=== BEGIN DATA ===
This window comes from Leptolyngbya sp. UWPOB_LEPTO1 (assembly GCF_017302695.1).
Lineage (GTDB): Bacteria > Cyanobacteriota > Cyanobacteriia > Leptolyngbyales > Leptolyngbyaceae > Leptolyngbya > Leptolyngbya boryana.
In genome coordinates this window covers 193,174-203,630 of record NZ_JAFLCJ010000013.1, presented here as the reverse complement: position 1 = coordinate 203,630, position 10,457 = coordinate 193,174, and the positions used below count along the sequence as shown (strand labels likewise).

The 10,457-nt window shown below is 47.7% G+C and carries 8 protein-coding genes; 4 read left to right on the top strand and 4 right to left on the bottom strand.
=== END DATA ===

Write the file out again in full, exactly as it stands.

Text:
This window comes from Leptolyngbya sp. UWPOB_LEPTO1 (assembly GCF_017302695.1).
Lineage (GTDB): Bacteria > Cyanobacteriota > Cyanobacteriia > Leptolyngbyales > Leptolyngbyaceae > Leptolyngbya > Leptolyngbya boryana.
In genome coordinates this window covers 193,174-203,630 of record NZ_JAFLCJ010000013.1, presented here as the reverse complement: position 1 = coordinate 203,630, position 10,457 = coordinate 193,174, and the positions used below count along the sequence as shown (strand labels likewise).

The 10,457-nt window shown below is 47.7% G+C and carries 8 protein-coding genes; 4 read left to right on the top strand and 4 right to left on the bottom strand.